7. So we have a phrase for which two meanings are proposed. One of these meanings is attested strongly throughout the relevant literature, the other is not attested at all (that you have found). It is an extraordinary claim that the meaning for which there is no evidence is the correct meaning, and that the meaning for which there is copious evidence is not the correct meaning.Extraordinary claims require extraordinary evidence; what do you have?


[1] See TLG, Perseus, the Duke Papyri, the Oxyrhynchus Papyri, OrientisGraeci Inscriptiones Selectae, Corpus Papyrorum Judaicarum, Archiv für Papyrusforschung, and Dittenberger, among other collections. To save time,instead of searching these resources directly (a couple of them I don’t actuallyo wn anyway), I looked through a few standard reference texts and scholarly works (Moulton & Milligan, ‘The Vocabulary of the Greek Testament’ (1930); Arndt, Danker & Bauer, ‘A Greek-English lexicon of the New Testament and other early Christian literature’ (3rd ed. 2000); Penner & Stichele ‘Contextualizing Acts: Lukan Narrative and Greco-Roman Discourse’ (2003); Ascough, ‘Paul’s Macedonian Associations’, Wissenschaftliche Untersuchungen zum Neuen Testament 2, volume 161 (2003), and have arranged the information I collected into the following dot points.

  • Greek writings; Homer (Iliad 24.362, 371, Odyssey 7.28, 48; 8.145, 408;17.553; 18.122; 20.199), Euripides (Iphigenia in Tauris 497–98), Diodorus Siculus (Bibliotheca Historica1.1.3, 17.37.6), Pausanias (Description of Greece 8.48.5–6; 8.51.7), Dionysius Hallicarnassus (Roman Antiquities 12.1.8),Diogenes Laertius (Lives 8.1.22–23), Theon (Progymnasmata 3.93–97), and Epictetus (Discourses 3.22.82), among others

  • Roman writings; Phaedrus (Fables 3.15.18), Virgil (Aenead 9.297), Plutarch(Many Friends 2, Moralia 93E), Marcus Aurelius (Meditations 1.14), Lucretius(De Rerum Natura 3.9), as well as others such as Lucan, Cornelius Nepos,Sallust, Livy, and Cicero

  • Jewish writings; Sirach (2:1), 1 Maccabees (2:50, 64), Jubilees (21:21), 1Enoch (79:1; 83:1; 91:3–4; 92:1), Testament of Job (1:6; 5:1; 6:1), Testament of Reuben (1:3), Testament of Naphtili (4:1), Testament of Abraham (2:5B), Pseudo-Phocylides (220–22), as well as in Corpus Papyrorum Judaicarum (1:xcv-xcvi; 1:66, §93; 1:250–51, §319; 1:360, §494; 1:372, §§508–9; 1:373,§510; 1:393, §533; 1:397, §535; 1:398, §537; 1:462, §645; 1:463, §646; 1:505,§694; 1:520, §720; 2:9, §739, 3:41 §479)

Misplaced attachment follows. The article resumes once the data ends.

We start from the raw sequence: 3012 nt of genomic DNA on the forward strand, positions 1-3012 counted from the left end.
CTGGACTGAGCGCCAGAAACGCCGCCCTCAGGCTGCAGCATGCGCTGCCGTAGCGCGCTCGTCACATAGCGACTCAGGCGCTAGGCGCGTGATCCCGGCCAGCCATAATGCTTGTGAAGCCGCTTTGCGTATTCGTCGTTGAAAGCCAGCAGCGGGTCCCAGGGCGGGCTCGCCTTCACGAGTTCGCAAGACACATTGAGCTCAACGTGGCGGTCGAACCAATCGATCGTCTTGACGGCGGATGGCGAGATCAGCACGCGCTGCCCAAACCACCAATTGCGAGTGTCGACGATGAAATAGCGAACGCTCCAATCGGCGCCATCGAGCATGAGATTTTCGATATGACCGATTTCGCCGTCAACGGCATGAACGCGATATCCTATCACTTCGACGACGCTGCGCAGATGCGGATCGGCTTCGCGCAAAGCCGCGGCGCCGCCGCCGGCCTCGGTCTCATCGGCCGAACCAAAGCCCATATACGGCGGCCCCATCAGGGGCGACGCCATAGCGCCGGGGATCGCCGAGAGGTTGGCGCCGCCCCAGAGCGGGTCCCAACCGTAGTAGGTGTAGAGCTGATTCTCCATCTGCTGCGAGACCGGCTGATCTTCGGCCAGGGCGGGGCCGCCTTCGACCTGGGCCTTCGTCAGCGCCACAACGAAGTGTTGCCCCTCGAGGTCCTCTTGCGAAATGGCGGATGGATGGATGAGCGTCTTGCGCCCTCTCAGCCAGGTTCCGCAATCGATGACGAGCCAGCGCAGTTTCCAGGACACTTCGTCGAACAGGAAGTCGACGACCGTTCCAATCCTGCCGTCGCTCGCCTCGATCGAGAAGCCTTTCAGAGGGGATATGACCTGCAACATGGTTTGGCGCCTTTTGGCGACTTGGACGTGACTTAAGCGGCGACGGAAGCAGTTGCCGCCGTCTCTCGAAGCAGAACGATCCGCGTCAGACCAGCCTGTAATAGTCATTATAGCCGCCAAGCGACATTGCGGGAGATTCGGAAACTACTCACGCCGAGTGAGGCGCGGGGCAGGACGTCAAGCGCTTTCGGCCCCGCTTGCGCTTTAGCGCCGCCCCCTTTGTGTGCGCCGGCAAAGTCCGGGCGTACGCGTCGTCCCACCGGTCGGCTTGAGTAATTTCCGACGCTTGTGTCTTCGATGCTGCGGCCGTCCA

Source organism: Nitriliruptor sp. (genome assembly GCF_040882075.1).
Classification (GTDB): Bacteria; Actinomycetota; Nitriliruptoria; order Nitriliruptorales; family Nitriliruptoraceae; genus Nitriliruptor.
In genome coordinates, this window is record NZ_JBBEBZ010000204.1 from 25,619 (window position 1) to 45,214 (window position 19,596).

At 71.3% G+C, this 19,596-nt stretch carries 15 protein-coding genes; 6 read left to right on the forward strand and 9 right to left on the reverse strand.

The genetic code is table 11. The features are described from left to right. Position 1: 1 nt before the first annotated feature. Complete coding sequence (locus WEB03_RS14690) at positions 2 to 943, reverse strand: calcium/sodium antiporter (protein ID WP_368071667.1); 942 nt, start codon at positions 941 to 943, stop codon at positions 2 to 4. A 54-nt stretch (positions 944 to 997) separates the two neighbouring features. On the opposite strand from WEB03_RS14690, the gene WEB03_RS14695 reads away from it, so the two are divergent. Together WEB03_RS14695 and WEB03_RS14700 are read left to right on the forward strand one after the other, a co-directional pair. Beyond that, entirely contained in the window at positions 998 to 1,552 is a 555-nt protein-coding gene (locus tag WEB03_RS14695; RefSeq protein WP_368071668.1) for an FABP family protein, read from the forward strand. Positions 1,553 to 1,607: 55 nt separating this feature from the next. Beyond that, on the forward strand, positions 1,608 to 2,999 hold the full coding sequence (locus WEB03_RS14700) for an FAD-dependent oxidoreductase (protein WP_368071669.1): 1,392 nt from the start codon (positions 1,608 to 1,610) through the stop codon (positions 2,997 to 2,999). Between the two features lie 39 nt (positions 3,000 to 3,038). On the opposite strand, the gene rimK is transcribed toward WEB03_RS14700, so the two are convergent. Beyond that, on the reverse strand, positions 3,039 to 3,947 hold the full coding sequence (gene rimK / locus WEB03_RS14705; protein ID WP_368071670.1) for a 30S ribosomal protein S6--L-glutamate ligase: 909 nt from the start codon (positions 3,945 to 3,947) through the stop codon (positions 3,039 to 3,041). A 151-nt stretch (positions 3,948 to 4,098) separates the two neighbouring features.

• Papyri (P Tor I. 1i, P Par 42i, P Oxy IV. 744, P Oxy VI. 886, P Oxy VII. 1070,P Tebt II. 320), and inscriptions (Orientis Graeci Inscriptiones Selectae p. 60,reference by Ptolemy Euergetes to Berenice, Archiv für Papyrus forschung,volume 5, p. 164, Egyptian inscription during the reign of Augustus)

RC: Your reasoning is invalid. As I explained, one would not necessarily have occasion to say “x is brother of y” in fictive contexts unless y was a deity. Because one does not become a fictive brother because one is the brother of some random member of a fraternal society.One becomes a fictive brother because one is a brother of the Lord in whom the fictive kinship is established. In other words, we have no similar contexts to compare. This is obvious when you look at your own examples: they simply aren’t similar contexts at all. For example, Diodorus Siculus, Bibliotheca Historica 1.1.3 says:

It has been the aspiration of these writers to marshal all men, who, although united one to another by their kinship,are yet separated by space and time, into one and the same orderly body.

He isn’t even talking about any specific person. So why would you expect him to use the “x is brother of y” formula here? It would make zero sense to. Therefore this is an irrelevant example. It is also irrelevant because this is not the same kind of fictive kinship. He is referring to a literal kinship: all men are related (this is not a kinship one has to join, i.e. it is not a fraternity like a mystery cult or Christianity, it is rather a universal fact of all human beings). In one of the most common legends, we are all literally kin because we all literally descend from the original man created by Prometheus; and in philosophy (e.g. Stoicism) all men are literally brothers, not fictively albeit in a different way than usual, because God creates all men by fashioning them in the womb and bestowing on them reason (a fragment of God, literally his seed, i.e. divine sperm). Needless to say, this bears no analogy to Paul’s context, where one is a brother of “the Lord” (i.e. the cult’s deity) only if one has been adopted by God the same way “the Lord” was (and men are only“brothers” if they are thereby “brothers of the Lord”). The passage in Diodorus bears no parallel whatsoever. The same follows for every other example. This just isn’t a useful way to argue and is a waste of research time. Exactly as I said.